Q: What difference do you think that would make, for them to see that face?

Wheeler: "I don't' - it was just something I was saying. Well, when I show people pictures of Ben - he was a real person, just as Dylan and Daniel were real boys. And when we meet people one-on-one - we met 22 senators today - we gave them all pictures of our children to say, 'You know what, they died. And we want to honor them by finding some solutions.'"

Q: Do you think you've changed any minds by being here today?

Hockley: "Um, I think we had some good conversations today. Some very open conversations. We don't come in and thump the table and say you have to do this. We're not those sort of people. We don't make demands. You know, the senators asked us our story, and then we asked them what their constituents say, what concerns do you have or what do you like, what don't you like. And it's just about open conversations. So different objections - and some of the objections were purely that senators hadn't had a chance to read the details of the bill yet. So, were manufacturers impacted or not? Well, no, they're not. So, OK, let's have that dialogue and discuss that part of the amendment. But it's been very civil and respectful, and we felt very welcomed here today."

Q: Did you pick who you wanted to see at random, or how would you characterize the group?

Hockley: "They came to us. We were sitting in a conference room, and they knew we were here and they wanted to speak with us. They were very wanting to speak with us. We didn't necessarily seek them out and they were all respectful and listened."

Q: People from both parties?

Hockley: "Yes. And we have to thank them for that."

Q: Is the pace of change, nationally and at the state level, frustrating? And do you think there will be change from where we are today?

Hockley: "There will absolutely be change, and the pace of change - personally, I'm not the most patient person in the world. I'd like all this solved today, or before 12/14 would have been nice. But we say repeatedly that this is a marathon and not a sprint. And any sort of large-scale change takes time, and we appreciate that. You consider civil rights movements, or women's voting rights movements, or gay marriage or even cultural changes like mothers against drunk driving and seatbelt laws. These things take time. And we're OK with that because if we're taking actions now that will save lives, that's better than waiting six months or a year or three years to then start taking actions because how many lives will have been lost in that period? So, we keep focused on the end state, the end goal. And we will take those incremental steps along the way and we're grateful for every step forward that's made."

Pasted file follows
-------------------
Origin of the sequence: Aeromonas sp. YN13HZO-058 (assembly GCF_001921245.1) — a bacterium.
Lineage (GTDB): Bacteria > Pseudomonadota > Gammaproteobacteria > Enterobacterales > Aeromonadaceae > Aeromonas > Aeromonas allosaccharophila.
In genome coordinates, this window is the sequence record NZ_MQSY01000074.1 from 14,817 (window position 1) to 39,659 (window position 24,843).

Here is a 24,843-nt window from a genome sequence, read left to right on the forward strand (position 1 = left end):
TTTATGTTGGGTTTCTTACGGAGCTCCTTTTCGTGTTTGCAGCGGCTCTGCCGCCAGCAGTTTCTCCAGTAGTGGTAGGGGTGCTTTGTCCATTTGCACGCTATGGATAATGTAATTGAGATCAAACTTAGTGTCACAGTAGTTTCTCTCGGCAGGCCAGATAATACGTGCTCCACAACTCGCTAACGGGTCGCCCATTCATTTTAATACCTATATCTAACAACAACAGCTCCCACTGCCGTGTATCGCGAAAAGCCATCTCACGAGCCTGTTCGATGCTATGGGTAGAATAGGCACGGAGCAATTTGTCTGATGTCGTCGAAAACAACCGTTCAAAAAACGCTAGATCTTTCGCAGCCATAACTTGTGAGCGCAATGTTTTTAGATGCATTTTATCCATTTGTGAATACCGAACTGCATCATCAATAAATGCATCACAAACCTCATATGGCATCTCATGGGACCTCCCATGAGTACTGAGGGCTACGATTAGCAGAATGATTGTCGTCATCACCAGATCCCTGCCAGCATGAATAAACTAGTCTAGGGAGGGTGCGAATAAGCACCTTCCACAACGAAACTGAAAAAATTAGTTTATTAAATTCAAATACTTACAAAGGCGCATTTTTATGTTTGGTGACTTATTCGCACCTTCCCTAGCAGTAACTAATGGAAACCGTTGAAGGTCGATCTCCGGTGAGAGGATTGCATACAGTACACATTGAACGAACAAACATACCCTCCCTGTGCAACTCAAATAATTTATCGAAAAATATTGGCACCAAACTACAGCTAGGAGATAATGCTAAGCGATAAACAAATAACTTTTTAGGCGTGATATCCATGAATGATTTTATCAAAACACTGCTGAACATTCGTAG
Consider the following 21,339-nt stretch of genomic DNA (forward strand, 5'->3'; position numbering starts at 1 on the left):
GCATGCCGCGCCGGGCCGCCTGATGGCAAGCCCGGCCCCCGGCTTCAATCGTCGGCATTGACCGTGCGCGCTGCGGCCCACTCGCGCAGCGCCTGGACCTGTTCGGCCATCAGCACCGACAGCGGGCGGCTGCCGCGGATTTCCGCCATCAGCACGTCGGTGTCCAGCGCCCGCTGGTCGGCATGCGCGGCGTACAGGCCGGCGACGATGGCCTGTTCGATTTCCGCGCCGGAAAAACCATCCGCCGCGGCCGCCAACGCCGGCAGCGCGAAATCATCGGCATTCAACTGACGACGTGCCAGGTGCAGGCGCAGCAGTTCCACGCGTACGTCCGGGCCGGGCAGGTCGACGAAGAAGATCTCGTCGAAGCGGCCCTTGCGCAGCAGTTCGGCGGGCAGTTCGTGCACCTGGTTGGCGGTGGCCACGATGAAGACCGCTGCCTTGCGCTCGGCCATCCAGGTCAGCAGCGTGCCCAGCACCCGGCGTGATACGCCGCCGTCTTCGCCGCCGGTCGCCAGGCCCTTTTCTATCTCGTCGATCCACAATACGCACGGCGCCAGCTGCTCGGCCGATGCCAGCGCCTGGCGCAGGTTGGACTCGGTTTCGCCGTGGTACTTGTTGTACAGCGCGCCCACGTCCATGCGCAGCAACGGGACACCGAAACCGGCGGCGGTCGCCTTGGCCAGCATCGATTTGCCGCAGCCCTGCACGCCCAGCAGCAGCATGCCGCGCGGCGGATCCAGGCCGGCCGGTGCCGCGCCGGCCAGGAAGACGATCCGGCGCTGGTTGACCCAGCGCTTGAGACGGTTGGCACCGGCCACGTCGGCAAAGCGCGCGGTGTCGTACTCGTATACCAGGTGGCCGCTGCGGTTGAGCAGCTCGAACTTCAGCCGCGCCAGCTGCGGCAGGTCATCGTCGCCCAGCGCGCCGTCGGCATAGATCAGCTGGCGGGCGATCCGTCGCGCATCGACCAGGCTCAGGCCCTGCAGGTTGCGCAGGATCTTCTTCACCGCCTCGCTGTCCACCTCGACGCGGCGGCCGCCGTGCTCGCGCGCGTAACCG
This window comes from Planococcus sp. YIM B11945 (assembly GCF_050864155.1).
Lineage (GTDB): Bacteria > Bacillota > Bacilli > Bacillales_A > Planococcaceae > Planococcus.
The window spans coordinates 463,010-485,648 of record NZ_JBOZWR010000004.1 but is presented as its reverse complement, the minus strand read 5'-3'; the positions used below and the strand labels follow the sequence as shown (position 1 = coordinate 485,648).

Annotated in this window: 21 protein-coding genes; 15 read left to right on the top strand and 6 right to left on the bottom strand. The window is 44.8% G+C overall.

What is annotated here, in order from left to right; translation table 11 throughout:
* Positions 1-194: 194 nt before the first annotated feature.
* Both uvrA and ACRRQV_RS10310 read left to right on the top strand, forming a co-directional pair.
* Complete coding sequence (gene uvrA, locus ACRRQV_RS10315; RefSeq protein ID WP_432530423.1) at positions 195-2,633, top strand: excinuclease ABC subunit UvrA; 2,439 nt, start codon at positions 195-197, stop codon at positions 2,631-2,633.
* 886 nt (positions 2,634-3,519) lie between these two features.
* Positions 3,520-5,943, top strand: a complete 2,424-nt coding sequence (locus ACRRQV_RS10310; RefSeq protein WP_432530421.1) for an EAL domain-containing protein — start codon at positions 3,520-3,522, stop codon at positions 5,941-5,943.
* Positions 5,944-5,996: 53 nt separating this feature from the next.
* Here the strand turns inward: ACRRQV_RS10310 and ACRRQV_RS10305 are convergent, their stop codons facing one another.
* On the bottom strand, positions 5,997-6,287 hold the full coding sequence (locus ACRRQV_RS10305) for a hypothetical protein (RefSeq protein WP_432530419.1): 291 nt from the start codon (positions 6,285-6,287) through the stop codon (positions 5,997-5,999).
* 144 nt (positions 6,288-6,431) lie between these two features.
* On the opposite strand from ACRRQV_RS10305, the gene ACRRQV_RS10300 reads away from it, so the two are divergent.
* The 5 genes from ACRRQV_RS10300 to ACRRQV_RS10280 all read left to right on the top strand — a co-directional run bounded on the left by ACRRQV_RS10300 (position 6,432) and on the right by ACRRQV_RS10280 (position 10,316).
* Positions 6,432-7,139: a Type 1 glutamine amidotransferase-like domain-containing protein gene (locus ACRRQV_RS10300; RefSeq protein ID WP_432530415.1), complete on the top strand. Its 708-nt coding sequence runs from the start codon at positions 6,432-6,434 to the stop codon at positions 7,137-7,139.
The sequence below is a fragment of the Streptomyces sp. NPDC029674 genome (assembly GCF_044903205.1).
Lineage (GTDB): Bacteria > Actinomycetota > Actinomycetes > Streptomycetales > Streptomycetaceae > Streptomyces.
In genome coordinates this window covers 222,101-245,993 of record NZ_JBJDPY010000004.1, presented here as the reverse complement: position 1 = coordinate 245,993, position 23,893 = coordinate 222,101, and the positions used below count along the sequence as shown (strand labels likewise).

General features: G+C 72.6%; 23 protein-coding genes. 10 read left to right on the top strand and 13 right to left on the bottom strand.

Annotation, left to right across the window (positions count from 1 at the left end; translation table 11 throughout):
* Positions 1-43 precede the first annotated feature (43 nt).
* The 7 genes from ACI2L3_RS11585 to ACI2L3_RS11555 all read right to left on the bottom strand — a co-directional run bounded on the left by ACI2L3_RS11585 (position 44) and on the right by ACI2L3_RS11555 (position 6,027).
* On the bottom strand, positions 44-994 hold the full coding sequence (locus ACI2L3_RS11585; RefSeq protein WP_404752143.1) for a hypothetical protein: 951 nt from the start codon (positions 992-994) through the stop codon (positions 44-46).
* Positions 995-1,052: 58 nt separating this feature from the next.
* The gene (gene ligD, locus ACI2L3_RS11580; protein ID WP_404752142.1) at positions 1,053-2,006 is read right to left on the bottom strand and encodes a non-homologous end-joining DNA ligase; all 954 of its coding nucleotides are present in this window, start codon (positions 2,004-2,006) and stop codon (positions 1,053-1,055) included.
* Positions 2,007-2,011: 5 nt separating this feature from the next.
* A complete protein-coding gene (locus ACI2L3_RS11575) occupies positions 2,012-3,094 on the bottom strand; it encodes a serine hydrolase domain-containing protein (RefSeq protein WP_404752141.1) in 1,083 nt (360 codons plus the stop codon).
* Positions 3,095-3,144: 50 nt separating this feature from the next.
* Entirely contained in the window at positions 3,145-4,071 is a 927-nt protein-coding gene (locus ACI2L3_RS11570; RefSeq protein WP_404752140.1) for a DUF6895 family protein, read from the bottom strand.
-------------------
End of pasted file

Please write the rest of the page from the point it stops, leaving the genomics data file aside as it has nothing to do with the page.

Q: This is an issue that seems like the effectiveness will come later, long-term. Is that the standpoint you come from?

Hockley: "Yeah, I mean if we didn't - magazines can last 20 years. So let's look at how many lives can be saved rather than, 'Okay, let's wait a year and then it's another 20 years or wait five years and then it's another 20 years.' You have to look at the long-term view of this."

Q: Does it frustrate you that we've gotten to this point, that it had to happen to your children before action was taken?

Barden: "I don't think we can look at it in that perspective. I think we have to look ahead. Like Nicole said, we have to think of those people 20 years from now that will benefit from the changes that we are making today."

Q: What can any of you say what that long-term change should be? Where should restrictions settle, or can you address that at this time?

Wheeler: "Well, I think that because of our holistic approach, it has to be a simple answer for now because it would take many hours to answer that question specifically. But if you can look at this as a more loving and safe place to live in this country - for our generation, for future generations, for our educators, for our leaders, for everyone who lives here - I'll do what I can to make that change. Specifically, we'd need more time."